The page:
Delinquent sales taxes nag restaurant industry

Tight margins leave small business operators with tough decisions on tax obligations

Bishop's Buffet at Lindale Mall, shown here, closed on Sept. 11, 2003. The Westdale Mall location folded in April 2007. (Gazette file photo)
Bishop's Buffet at Lindale Mall, shown here, closed on Sept. 11, 2003. The Westdale Mall location folded in April 2007. (Gazette file photo)

At 6 cents on the dollar, sales tax on goods and services adds up to about $2.4 billion annually — a vital source of revenue for Iowa.

Yet every quarter, 13,000 businesses fail to remit sales tax collections in full or on time, according to the Department of Revenue. That’s 52,000 Iowa businesses a year.

Why? When times are tough and revenue falls short, some business owners are using that tax money to cover expenses.

"This isn’t your money," said Courtney Kay-Decker, director of the Department of Revenue. "You’re collecting it for us, and your duty is to remit it to us. You should not be using it for your own operations. It should never be a float for you. It’s always our money that you’re holding effectively in trust for us."

The state does not break out industry segments that accounted for an overall 17.1 percent increase from the previous year of all sales tax delinquencies in Iowa, to $84.2 million at the end of the state’s 2011 fiscal year on June 30.

But a review of hundreds of liens filed this year in Linn County alone found restaurants were 38 percent of those posted for failure to remit sales tax.

"Restaurants have a very high failure rate, especially in the first year," said Jeff Braverman, president of Hawkeye Foodservice Distribution of Coralville. His company provides restaurants with their lifeblood and counts on owners to make their payments. "Foodservice distributors are very cautious when extending credit."

Curt Pooley of Solon remembers the call from David Bailey, his former business partner, with the news that Bishop’s Inc., their Cedar Rapids-based buffet restaurant company, would be closing.

"It would have been 2007 when Dave got ahold of me, and he says, ‘Well, I’ve got to shut things down.’

"I said, ‘Why’s that?’

"He said, ‘Well, I really screwed up. I never paid any sales tax.’

"It was a good thing I was sitting down. I don’t know how in the thunder he got himself into that position."

Four years later, penalties and interest have pushed the Bishop’s sales tax delinquency past $323,000, making it the state’s third-largest such debt, according to the Department of Revenue.

Bailey and his wife, Marcia, who served as a company officer, are solely liable, revenue officials said.

They left the state more than three years ago. When reporters from The Gazette and KCRG-TV9 visited their Omaha, Neb., home in September, Bailey said they are unable to pay the debt.

"We don’t have any money," he said. "It just actually broke us, the company did."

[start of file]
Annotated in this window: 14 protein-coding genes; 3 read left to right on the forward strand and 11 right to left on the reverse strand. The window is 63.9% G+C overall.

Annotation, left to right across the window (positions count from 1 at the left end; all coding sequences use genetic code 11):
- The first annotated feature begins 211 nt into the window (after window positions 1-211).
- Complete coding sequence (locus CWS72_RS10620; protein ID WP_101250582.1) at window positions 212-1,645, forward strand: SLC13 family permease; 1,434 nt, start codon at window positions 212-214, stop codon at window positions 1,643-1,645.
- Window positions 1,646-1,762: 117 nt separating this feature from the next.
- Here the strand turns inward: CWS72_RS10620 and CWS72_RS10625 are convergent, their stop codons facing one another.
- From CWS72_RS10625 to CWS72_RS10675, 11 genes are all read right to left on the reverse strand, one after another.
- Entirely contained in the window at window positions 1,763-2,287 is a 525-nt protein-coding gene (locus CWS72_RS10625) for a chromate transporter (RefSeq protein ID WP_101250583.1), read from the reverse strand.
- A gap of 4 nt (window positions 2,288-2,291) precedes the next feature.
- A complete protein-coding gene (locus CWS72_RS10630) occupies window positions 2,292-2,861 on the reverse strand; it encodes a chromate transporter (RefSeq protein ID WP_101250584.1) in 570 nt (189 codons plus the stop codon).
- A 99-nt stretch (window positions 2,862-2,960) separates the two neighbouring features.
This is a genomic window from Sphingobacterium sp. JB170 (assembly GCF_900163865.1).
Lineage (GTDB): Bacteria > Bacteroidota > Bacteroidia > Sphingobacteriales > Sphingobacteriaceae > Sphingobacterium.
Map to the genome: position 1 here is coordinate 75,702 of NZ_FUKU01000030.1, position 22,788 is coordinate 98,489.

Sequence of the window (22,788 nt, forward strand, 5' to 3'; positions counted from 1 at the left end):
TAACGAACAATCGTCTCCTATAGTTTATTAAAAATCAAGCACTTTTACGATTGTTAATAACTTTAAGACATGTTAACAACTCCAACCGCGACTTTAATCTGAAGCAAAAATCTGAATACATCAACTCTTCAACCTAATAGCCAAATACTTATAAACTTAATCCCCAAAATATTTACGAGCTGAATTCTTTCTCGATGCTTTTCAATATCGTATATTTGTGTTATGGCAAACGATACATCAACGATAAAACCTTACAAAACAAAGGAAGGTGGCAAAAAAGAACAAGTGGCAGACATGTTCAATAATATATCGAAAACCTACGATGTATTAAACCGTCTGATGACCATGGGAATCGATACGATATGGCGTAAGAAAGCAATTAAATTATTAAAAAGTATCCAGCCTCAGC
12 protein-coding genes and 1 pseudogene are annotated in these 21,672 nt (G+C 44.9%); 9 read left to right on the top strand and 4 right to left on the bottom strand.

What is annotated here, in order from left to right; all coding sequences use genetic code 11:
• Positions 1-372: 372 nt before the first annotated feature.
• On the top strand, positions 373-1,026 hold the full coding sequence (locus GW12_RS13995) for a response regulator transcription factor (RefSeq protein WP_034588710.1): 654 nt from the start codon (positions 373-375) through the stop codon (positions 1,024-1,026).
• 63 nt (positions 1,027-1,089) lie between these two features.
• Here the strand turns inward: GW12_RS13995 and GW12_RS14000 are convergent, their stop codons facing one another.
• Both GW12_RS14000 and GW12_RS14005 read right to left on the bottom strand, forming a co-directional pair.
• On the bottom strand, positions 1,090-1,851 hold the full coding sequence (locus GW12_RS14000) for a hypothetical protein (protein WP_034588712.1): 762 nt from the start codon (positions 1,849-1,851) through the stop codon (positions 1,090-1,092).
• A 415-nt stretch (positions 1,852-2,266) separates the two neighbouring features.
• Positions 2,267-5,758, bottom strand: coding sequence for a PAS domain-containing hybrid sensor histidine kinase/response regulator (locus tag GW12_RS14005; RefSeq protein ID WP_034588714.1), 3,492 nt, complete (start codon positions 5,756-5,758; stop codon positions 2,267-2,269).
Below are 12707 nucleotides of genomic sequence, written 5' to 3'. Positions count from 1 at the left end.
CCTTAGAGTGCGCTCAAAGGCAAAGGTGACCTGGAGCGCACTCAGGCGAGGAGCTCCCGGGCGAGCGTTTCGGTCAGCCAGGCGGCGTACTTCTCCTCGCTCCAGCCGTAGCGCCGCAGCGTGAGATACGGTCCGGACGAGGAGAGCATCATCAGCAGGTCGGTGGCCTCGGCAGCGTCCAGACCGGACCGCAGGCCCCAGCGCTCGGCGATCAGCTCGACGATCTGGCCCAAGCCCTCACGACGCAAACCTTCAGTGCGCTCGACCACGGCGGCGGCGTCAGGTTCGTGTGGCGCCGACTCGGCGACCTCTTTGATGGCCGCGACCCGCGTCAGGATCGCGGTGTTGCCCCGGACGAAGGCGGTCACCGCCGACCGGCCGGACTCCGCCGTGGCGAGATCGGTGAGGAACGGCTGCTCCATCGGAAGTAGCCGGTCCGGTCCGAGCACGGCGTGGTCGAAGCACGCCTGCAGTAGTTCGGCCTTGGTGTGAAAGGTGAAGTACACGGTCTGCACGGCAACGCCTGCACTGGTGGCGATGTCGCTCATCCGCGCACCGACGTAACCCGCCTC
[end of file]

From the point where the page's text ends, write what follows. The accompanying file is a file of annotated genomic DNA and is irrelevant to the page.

Restaurant ownership is challenging, said Nancy Abram, a University of Iowa retail-marketing lecturer and former executive with Hardee’s.

"To really create innovations, new concepts or a new idea, you have to have creative skills," she said, "but to run a successful restaurant, you have to have nuts-and-bolts management skills."

When Hawkeye Foodservice’s best customers fall behind, Braverman’s company may require pay-as-you-go terms until the restaurant regains its financial health.

"Sometimes restaurateurs will tell us they don’t want to go back to weekly or biweekly payment terms," he said. "They say, ‘When I pay you C.O.D., it helps me manage my cash flow better.’ "

Starting an independent restaurant is difficult enough, but restarting one after the 2008 flood and in the middle of a recession is really tough, as was the case with Zins in downtown Cedar Rapids. The stream of customers after the flood did not always generate sufficient cash flow.

The Department of Revenue has recorded liens totaling $113,248 against Zins. The restaurant is on a payment plan with the state, the IRS and some vendors, co-owner Lee Belfield said.

"It doesn’t leave any money to play with, but we are getting by," he said. Failing to remit "can be a pretty punitive situation ... to put yourself into."

Co-owner Amy Wyss is no longer involved in daily restaurant operations for health reasons. Belfield said she made other choices than he would have regarding tax funds. Wyss declined to be interviewed.

For restaurant owners operating on a thin margin, it’s a temptation to use sales taxes as cash flow, but "it’s a temptation you have to resist," Belfield said.

Wyss negotiated a payment plan for the delinquent sales tax, and Belfield negotiated a plan for the delinquent IRS withholdings, he said.

Beyond restaurants

On average during each of the past five years, about 1,250 Iowa businesses failed to settle their sales tax accounts within a few months. Delinquencies numbered 21,041 as of Nov. 1.

Many delinquent businesses close. Those that remain open face liens that encumber their assets. In addition to sales taxes, owners owe penalties and interest. Their debts are posted on county websites.

In the past two years, the state has referred 14 sales tax delinquents for criminal prosecution.

Read more: Two examples of Linn County restaurant ventures that encountered tax deliquency problems.



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